Navy to Test All Treasure Island Homes for Radiation

Due to a recent radiological finding beneath a unit, Navy decides to conduct radiological surveys

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    NEWSLETTERS

    The Navy has agreed to test all of the homes on Treasure Island for radiation in reaction to public outcry over the safety of residents. This follows an NBC Bay Area investigation that exposed suspicions by neighbors that the Navy has been covering up the extent of radioactive contamination for decades. This story aired on March 24, 2014. (Published Monday, Mar 24, 2014)

    After denying the presence of radiation under homes where dozens of people live, the Navy has now agreed to conduct tests for radiation contamination under all of the homes on Treasure Island. This announcement by the Navy follows an NBC Bay Area investigation in December that first exposed suspicions by neighbors that the Navy has been covering up what it knew about the extent of radiation at Treasure Island. 

    The recent decision by the Navy contradicts what the government has been saying to the public for years—that there is no reason to worry and there is no evidence of radiation where people are currently living. 

    But as the Investigative Unit first reported in December, a well-known radiation expert hired to test soil on the island said he found radiation in multiple locations. 
    In an exclusive interview with NBC Bay Area, subcontractor Don Wadsworth said his tests showed high levels of radiation where the Navy said there was none. Wadsworth said in his opinion, people never should have been living on Treasure Island.
    The Investigative Unit also obtained internal documents showing elevated levels of radiation at 1101 Bigelow Court, an unoccupied building near residents’ homes.
    Treasure Island Naval Station was built during World War II to serve as an electronics training school and also a secondary air facility for airships, blimps and seaplanes. After the war, the Navy used the site as a training center for radioactive decontamination. The base was transferred to civilian use in 1999 and many of the former military housing became subsidized rentals for low-income San Franciscans. Now about 2,500 civilians live on the island.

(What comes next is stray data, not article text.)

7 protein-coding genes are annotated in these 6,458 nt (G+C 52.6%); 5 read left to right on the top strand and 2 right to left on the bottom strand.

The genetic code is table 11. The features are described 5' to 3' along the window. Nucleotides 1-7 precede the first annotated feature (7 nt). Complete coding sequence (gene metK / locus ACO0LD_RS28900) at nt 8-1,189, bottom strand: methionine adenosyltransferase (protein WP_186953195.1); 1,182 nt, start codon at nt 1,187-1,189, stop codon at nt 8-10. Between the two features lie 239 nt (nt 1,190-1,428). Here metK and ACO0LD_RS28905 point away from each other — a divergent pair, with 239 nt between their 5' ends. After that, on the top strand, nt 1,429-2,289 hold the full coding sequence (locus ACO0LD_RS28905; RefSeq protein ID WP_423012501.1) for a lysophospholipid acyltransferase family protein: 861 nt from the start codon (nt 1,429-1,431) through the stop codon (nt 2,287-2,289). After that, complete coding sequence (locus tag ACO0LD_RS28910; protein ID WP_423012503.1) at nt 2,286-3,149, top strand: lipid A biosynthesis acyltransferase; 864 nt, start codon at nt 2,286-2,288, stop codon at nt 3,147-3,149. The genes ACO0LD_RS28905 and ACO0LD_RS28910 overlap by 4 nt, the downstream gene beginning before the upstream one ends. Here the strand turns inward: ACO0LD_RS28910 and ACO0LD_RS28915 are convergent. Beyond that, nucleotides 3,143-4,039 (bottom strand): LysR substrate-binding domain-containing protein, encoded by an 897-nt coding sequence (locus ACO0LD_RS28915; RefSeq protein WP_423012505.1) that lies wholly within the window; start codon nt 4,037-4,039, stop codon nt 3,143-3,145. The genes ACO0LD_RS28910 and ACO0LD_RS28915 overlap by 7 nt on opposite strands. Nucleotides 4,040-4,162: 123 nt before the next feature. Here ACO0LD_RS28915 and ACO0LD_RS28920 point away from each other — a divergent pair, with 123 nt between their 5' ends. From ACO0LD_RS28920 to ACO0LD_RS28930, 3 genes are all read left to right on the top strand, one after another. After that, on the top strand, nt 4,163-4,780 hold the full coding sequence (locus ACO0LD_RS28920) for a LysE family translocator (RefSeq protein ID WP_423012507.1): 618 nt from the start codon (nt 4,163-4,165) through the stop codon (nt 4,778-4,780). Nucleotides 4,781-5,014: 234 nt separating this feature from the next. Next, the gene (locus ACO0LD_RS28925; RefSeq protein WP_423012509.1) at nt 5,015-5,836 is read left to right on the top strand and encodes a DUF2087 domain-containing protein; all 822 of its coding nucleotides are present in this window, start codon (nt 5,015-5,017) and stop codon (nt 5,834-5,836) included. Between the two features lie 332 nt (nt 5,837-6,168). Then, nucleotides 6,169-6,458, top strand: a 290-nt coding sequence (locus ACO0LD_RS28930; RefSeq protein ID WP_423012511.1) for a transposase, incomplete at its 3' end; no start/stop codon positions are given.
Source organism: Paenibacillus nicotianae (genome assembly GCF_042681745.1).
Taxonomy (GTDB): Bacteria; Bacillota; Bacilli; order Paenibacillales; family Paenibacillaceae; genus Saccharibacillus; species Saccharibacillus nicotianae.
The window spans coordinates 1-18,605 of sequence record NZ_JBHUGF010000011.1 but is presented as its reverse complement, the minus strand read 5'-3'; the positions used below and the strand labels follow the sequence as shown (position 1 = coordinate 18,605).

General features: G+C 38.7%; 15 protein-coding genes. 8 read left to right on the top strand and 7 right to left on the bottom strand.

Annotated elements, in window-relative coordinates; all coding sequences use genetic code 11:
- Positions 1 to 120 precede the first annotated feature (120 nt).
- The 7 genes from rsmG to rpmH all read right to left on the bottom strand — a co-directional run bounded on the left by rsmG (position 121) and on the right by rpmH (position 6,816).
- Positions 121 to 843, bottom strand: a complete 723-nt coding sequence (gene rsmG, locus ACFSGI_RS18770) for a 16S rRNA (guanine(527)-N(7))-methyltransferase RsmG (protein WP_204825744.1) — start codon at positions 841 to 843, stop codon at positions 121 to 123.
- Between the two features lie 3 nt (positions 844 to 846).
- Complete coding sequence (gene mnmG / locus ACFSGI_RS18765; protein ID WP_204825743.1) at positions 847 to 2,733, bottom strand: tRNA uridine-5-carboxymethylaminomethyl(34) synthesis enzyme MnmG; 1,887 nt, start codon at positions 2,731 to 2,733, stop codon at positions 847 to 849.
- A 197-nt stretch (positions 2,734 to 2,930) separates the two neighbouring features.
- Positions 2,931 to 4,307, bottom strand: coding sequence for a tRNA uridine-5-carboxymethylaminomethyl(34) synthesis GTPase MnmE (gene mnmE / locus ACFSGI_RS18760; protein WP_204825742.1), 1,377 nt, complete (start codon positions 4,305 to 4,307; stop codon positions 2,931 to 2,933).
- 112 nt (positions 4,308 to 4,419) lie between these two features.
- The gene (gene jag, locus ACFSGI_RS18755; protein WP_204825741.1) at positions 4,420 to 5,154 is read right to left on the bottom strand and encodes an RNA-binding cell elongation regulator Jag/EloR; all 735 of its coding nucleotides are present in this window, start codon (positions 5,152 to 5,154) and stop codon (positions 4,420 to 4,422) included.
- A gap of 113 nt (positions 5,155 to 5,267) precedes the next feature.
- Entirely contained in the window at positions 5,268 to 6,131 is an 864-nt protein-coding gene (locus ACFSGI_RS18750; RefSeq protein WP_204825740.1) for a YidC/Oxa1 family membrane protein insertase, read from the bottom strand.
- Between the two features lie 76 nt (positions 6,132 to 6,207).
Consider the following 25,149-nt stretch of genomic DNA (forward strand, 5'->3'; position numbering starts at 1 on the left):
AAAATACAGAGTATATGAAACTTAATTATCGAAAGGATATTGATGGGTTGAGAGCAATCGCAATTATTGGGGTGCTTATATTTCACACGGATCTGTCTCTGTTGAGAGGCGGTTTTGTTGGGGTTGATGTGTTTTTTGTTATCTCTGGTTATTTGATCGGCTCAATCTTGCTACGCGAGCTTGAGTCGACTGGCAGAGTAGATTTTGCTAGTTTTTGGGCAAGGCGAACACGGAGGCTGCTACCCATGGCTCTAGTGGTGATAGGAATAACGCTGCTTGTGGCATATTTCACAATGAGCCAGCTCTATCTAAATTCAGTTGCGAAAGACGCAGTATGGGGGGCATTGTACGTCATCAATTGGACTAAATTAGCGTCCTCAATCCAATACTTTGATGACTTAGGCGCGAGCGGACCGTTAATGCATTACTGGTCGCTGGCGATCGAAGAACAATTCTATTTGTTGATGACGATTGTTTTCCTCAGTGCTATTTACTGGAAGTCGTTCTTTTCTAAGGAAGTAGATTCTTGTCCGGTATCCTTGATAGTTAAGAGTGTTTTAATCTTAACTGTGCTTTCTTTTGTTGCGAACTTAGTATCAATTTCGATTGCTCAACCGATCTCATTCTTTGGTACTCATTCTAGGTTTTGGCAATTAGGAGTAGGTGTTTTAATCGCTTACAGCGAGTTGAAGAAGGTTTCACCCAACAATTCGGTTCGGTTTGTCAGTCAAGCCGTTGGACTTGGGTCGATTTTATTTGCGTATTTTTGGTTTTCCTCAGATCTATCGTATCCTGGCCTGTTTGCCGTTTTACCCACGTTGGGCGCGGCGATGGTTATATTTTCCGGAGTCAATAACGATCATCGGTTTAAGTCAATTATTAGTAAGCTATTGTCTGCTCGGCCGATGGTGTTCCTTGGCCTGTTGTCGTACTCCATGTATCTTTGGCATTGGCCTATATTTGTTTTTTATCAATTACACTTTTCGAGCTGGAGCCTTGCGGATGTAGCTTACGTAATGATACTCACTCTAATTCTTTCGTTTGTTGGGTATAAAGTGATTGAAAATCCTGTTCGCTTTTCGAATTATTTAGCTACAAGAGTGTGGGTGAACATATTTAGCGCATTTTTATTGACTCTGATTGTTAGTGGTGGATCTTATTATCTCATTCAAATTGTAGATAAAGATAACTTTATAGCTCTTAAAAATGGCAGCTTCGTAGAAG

Longtime residents say it’s all part of a pattern of non-disclosure by the Navy, and an attempt to hide the extent of the radiation until confronted with evidence. A radioactive item was found in front of Kathryn Lundregn’s house in January in an area where her now teenage children used to play. She says her kids have numerous health issues, which she believes may be tied to the toxic legacy on the former naval base. 
    “It’s about time,” Lundgren said about the Navy’s decision to test for radiation contamination under homes. “I requested them to investigate at the beginning of 2011 and 2012, trying to get a more thorough examination of the neighborhood in the residential areas.”
    The Navy maintains that there are no known health hazards on Treasure Island.  In a statement, the Navy wrote, “due to a recent radiological finding beneath a non-leased housing unit” and because of resident outcry the Navy has decided to conduct radiological surveys of all the units on Site 12 at Treasure Island. 
    The Navy has not responded to NBC Bay Area calls asking if those findings were the elevated readings uncovered by the Investigative Unit. 
    If you have a tip for the Investigative Unit email theunit@nbcbayarea.com or call 888-996-TIPS.